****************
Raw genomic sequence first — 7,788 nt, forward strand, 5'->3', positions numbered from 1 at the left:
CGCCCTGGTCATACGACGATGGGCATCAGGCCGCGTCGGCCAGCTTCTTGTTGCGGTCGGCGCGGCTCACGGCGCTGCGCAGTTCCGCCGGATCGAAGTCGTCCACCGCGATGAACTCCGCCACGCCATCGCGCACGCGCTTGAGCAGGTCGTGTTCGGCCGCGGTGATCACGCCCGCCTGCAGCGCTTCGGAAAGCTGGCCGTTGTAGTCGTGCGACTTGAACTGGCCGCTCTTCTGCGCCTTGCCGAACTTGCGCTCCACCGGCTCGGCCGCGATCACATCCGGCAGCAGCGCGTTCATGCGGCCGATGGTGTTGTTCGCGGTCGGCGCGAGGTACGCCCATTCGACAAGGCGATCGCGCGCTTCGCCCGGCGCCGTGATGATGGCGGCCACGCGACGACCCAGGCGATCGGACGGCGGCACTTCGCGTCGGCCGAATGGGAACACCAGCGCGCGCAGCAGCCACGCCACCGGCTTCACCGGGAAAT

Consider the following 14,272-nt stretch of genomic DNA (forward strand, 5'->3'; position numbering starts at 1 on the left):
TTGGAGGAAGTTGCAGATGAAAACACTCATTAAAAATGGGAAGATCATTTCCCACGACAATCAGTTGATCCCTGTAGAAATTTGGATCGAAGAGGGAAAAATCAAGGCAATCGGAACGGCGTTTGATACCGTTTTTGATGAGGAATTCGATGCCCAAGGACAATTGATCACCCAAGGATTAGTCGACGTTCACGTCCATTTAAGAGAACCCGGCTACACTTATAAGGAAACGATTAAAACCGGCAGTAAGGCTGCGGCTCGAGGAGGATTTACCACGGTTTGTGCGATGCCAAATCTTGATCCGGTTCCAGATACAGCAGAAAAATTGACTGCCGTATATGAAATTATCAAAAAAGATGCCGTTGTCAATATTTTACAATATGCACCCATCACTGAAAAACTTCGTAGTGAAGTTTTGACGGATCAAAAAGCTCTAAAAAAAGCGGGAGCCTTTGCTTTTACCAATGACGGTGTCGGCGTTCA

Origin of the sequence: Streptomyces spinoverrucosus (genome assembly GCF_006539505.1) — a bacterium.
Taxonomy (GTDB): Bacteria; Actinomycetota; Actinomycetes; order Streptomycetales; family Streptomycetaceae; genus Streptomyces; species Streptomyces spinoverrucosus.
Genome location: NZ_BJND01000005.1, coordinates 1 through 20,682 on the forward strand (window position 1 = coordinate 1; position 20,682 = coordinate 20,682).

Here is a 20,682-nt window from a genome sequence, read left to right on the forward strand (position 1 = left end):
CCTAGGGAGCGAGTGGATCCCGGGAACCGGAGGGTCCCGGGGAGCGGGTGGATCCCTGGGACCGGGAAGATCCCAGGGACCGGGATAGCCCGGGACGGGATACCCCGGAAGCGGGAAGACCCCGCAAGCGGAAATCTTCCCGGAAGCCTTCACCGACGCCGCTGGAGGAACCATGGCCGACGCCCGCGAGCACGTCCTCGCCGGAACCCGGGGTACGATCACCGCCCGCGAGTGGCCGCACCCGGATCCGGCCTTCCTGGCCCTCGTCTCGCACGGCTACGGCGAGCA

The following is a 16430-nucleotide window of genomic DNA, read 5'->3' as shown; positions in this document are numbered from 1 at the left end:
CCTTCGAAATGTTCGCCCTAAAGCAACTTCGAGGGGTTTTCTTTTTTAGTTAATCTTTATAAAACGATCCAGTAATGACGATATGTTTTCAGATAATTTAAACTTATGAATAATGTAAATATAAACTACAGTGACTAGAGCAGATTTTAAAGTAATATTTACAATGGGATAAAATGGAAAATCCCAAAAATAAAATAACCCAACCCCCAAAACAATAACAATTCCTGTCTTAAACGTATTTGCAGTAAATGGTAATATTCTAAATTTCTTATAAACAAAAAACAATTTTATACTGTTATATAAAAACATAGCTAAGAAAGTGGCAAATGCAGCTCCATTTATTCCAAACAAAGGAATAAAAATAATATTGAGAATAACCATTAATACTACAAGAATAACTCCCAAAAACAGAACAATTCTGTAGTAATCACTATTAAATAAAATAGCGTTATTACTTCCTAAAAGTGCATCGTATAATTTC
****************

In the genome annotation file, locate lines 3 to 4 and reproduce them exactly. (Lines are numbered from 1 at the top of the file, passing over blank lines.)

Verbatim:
Consider the following 14,272-nt stretch of genomic DNA (forward strand, 5'->3'; position numbering starts at 1 on the left):
TTGGAGGAAGTTGCAGATGAAAACACTCATTAAAAATGGGAAGATCATTTCCCACGACAATCAGTTGATCCCTGTAGAAATTTGGATCGAAGAGGGAAAAATCAAGGCAATCGGAACGGCGTTTGATACCGTTTTTGATGAGGAATTCGATGCCCAAGGACAATTGATCACCCAAGGATTAGTCGACGTTCACGTCCATTTAAGAGAACCCGGCTACACTTATAAGGAAACGATTAAAACCGGCAGTAAGGCTGCGGCTCGAGGAGGATTTACCACGGTTTGTGCGATGCCAAATCTTGATCCGGTTCCAGATACAGCAGAAAAATTGACTGCCGTATATGAAATTATCAAAAAAGATGCCGTTGTCAATATTTTACAATATGCACCCATCACTGAAAAACTTCGTAGTGAAGTTTTGACGGATCAAAAAGCTCTAAAAAAAGCGGGAGCCTTTGCTTTTACCAATGACGGTGTCGGCGTTCA